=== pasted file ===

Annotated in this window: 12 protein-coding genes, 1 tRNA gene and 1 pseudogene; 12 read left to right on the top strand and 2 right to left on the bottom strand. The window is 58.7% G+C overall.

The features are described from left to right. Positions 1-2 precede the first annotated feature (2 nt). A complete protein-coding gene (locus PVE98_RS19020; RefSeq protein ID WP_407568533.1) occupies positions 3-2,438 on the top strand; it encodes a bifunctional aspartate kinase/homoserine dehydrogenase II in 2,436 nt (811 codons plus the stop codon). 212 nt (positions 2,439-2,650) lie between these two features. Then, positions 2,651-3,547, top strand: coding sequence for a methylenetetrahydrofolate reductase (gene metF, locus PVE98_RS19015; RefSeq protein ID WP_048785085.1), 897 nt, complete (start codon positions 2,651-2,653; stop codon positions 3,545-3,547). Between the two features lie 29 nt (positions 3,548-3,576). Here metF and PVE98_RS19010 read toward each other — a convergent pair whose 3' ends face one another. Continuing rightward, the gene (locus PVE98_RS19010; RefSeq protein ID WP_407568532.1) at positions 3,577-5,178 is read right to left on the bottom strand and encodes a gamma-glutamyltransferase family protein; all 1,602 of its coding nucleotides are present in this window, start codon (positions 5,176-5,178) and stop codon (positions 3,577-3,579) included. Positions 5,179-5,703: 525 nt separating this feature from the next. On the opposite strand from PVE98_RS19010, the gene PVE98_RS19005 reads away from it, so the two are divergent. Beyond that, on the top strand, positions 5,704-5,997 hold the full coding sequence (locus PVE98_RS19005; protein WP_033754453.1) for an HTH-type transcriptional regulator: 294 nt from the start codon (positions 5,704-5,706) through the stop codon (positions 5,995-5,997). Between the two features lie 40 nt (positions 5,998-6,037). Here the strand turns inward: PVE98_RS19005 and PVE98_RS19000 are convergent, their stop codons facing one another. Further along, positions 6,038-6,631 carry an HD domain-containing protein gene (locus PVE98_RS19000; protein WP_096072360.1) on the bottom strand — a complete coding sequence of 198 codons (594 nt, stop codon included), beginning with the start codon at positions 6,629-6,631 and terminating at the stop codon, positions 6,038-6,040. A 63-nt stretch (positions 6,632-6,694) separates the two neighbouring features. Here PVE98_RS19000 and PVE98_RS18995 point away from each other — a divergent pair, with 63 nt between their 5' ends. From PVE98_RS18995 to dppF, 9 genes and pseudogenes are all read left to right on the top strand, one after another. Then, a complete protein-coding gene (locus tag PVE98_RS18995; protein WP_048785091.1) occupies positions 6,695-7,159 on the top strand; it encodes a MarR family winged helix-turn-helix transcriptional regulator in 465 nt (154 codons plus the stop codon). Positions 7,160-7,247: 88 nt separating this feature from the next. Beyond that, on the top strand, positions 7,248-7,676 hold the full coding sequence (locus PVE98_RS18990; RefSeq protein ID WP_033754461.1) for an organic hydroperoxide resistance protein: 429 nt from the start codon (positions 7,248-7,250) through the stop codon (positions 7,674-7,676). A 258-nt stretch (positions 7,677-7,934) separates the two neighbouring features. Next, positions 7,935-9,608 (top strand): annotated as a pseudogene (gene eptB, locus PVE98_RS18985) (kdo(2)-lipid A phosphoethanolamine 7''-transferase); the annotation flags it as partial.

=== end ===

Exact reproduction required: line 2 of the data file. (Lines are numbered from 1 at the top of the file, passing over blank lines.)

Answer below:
The features are described from left to right. Positions 1-2 precede the first annotated feature (2 nt). A complete protein-coding gene (locus PVE98_RS19020; RefSeq protein ID WP_407568533.1) occupies positions 3-2,438 on the top strand; it encodes a bifunctional aspartate kinase/homoserine dehydrogenase II in 2,436 nt (811 codons plus the stop codon). 212 nt (positions 2,439-2,650) lie between these two features. Then, positions 2,651-3,547, top strand: coding sequence for a methylenetetrahydrofolate reductase (gene metF, locus PVE98_RS19015; RefSeq protein ID WP_048785085.1), 897 nt, complete (start codon positions 2,651-2,653; stop codon positions 3,545-3,547). Between the two features lie 29 nt (positions 3,548-3,576). Here metF and PVE98_RS19010 read toward each other — a convergent pair whose 3' ends face one another. Continuing rightward, the gene (locus PVE98_RS19010; RefSeq protein ID WP_407568532.1) at positions 3,577-5,178 is read right to left on the bottom strand and encodes a gamma-glutamyltransferase family protein; all 1,602 of its coding nucleotides are present in this window, start codon (positions 5,176-5,178) and stop codon (positions 3,577-3,579) included. Positions 5,179-5,703: 525 nt separating this feature from the next. On the opposite strand from PVE98_RS19010, the gene PVE98_RS19005 reads away from it, so the two are divergent. Beyond that, on the top strand, positions 5,704-5,997 hold the full coding sequence (locus PVE98_RS19005; protein WP_033754453.1) for an HTH-type transcriptional regulator: 294 nt from the start codon (positions 5,704-5,706) through the stop codon (positions 5,995-5,997). Between the two features lie 40 nt (positions 5,998-6,037). Here the strand turns inward: PVE98_RS19005 and PVE98_RS19000 are convergent, their stop codons facing one another. Further along, positions 6,038-6,631 carry an HD domain-containing protein gene (locus PVE98_RS19000; protein WP_096072360.1) on the bottom strand — a complete coding sequence of 198 codons (594 nt, stop codon included), beginning with the start codon at positions 6,629-6,631 and terminating at the stop codon, positions 6,038-6,040. A 63-nt stretch (positions 6,632-6,694) separates the two neighbouring features. Here PVE98_RS19000 and PVE98_RS18995 point away from each other — a divergent pair, with 63 nt between their 5' ends. From PVE98_RS18995 to dppF, 9 genes and pseudogenes are all read left to right on the top strand, one after another. Then, a complete protein-coding gene (locus tag PVE98_RS18995; protein WP_048785091.1) occupies positions 6,695-7,159 on the top strand; it encodes a MarR family winged helix-turn-helix transcriptional regulator in 465 nt (154 codons plus the stop codon). Positions 7,160-7,247: 88 nt separating this feature from the next. Beyond that, on the top strand, positions 7,248-7,676 hold the full coding sequence (locus PVE98_RS18990; RefSeq protein ID WP_033754461.1) for an organic hydroperoxide resistance protein: 429 nt from the start codon (positions 7,248-7,250) through the stop codon (positions 7,674-7,676). A 258-nt stretch (positions 7,677-7,934) separates the two neighbouring features. Next, positions 7,935-9,608 (top strand): annotated as a pseudogene (gene eptB, locus PVE98_RS18985) (kdo(2)-lipid A phosphoethanolamine 7''-transferase); the annotation flags it as partial.